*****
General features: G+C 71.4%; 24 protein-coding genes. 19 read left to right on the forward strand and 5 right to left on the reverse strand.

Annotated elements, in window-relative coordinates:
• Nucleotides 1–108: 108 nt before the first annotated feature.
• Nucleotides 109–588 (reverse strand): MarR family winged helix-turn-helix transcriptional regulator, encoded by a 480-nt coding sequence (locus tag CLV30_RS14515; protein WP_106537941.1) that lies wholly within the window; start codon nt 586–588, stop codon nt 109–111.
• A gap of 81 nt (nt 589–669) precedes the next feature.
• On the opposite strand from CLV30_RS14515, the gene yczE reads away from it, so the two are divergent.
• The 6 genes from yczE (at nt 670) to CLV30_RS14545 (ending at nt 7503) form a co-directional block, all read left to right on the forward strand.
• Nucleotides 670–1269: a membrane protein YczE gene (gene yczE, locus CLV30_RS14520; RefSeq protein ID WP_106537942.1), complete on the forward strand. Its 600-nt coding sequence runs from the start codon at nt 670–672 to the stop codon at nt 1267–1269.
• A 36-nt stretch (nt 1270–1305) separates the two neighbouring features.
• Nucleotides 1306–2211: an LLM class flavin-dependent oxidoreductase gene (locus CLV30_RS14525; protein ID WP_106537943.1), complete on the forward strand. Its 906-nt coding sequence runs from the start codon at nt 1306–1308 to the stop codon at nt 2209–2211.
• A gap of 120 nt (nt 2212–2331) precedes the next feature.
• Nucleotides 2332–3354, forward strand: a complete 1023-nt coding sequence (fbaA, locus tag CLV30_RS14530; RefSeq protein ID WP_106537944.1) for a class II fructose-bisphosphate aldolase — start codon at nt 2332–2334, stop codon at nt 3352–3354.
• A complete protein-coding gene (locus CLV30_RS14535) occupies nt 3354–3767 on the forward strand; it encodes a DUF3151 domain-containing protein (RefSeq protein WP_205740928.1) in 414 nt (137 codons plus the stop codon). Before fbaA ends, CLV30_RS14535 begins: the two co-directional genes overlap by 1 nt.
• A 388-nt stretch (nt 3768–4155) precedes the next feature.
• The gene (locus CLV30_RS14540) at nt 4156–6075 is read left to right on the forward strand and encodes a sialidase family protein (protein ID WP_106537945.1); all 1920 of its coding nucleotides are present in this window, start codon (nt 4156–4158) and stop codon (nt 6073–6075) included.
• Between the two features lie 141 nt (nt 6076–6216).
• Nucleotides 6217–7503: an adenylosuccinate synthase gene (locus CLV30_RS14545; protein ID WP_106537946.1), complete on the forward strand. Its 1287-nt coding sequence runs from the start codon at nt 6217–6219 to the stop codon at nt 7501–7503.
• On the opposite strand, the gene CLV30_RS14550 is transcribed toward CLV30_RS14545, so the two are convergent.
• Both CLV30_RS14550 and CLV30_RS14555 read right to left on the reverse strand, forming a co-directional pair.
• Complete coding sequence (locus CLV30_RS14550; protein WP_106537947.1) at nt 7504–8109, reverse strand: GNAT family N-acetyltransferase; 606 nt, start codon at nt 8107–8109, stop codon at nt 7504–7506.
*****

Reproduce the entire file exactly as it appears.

General features: G+C 71.4%; 24 protein-coding genes. 19 read left to right on the forward strand and 5 right to left on the reverse strand.

Annotated elements, in window-relative coordinates:
• Nucleotides 1–108: 108 nt before the first annotated feature.
• Nucleotides 109–588 (reverse strand): MarR family winged helix-turn-helix transcriptional regulator, encoded by a 480-nt coding sequence (locus tag CLV30_RS14515; protein WP_106537941.1) that lies wholly within the window; start codon nt 586–588, stop codon nt 109–111.
• A gap of 81 nt (nt 589–669) precedes the next feature.
• On the opposite strand from CLV30_RS14515, the gene yczE reads away from it, so the two are divergent.
• The 6 genes from yczE (at nt 670) to CLV30_RS14545 (ending at nt 7503) form a co-directional block, all read left to right on the forward strand.
• Nucleotides 670–1269: a membrane protein YczE gene (gene yczE, locus CLV30_RS14520; RefSeq protein ID WP_106537942.1), complete on the forward strand. Its 600-nt coding sequence runs from the start codon at nt 670–672 to the stop codon at nt 1267–1269.
• A 36-nt stretch (nt 1270–1305) separates the two neighbouring features.
• Nucleotides 1306–2211: an LLM class flavin-dependent oxidoreductase gene (locus CLV30_RS14525; protein ID WP_106537943.1), complete on the forward strand. Its 906-nt coding sequence runs from the start codon at nt 1306–1308 to the stop codon at nt 2209–2211.
• A gap of 120 nt (nt 2212–2331) precedes the next feature.
• Nucleotides 2332–3354, forward strand: a complete 1023-nt coding sequence (fbaA, locus tag CLV30_RS14530; RefSeq protein ID WP_106537944.1) for a class II fructose-bisphosphate aldolase — start codon at nt 2332–2334, stop codon at nt 3352–3354.
• A complete protein-coding gene (locus CLV30_RS14535) occupies nt 3354–3767 on the forward strand; it encodes a DUF3151 domain-containing protein (RefSeq protein WP_205740928.1) in 414 nt (137 codons plus the stop codon). Before fbaA ends, CLV30_RS14535 begins: the two co-directional genes overlap by 1 nt.
• A 388-nt stretch (nt 3768–4155) precedes the next feature.
• The gene (locus CLV30_RS14540) at nt 4156–6075 is read left to right on the forward strand and encodes a sialidase family protein (protein ID WP_106537945.1); all 1920 of its coding nucleotides are present in this window, start codon (nt 4156–4158) and stop codon (nt 6073–6075) included.
• Between the two features lie 141 nt (nt 6076–6216).
• Nucleotides 6217–7503: an adenylosuccinate synthase gene (locus CLV30_RS14545; protein ID WP_106537946.1), complete on the forward strand. Its 1287-nt coding sequence runs from the start codon at nt 6217–6219 to the stop codon at nt 7501–7503.
• On the opposite strand, the gene CLV30_RS14550 is transcribed toward CLV30_RS14545, so the two are convergent.
• Both CLV30_RS14550 and CLV30_RS14555 read right to left on the reverse strand, forming a co-directional pair.
• Complete coding sequence (locus CLV30_RS14550; protein WP_106537947.1) at nt 7504–8109, reverse strand: GNAT family N-acetyltransferase; 606 nt, start codon at nt 8107–8109, stop codon at nt 7504–7506.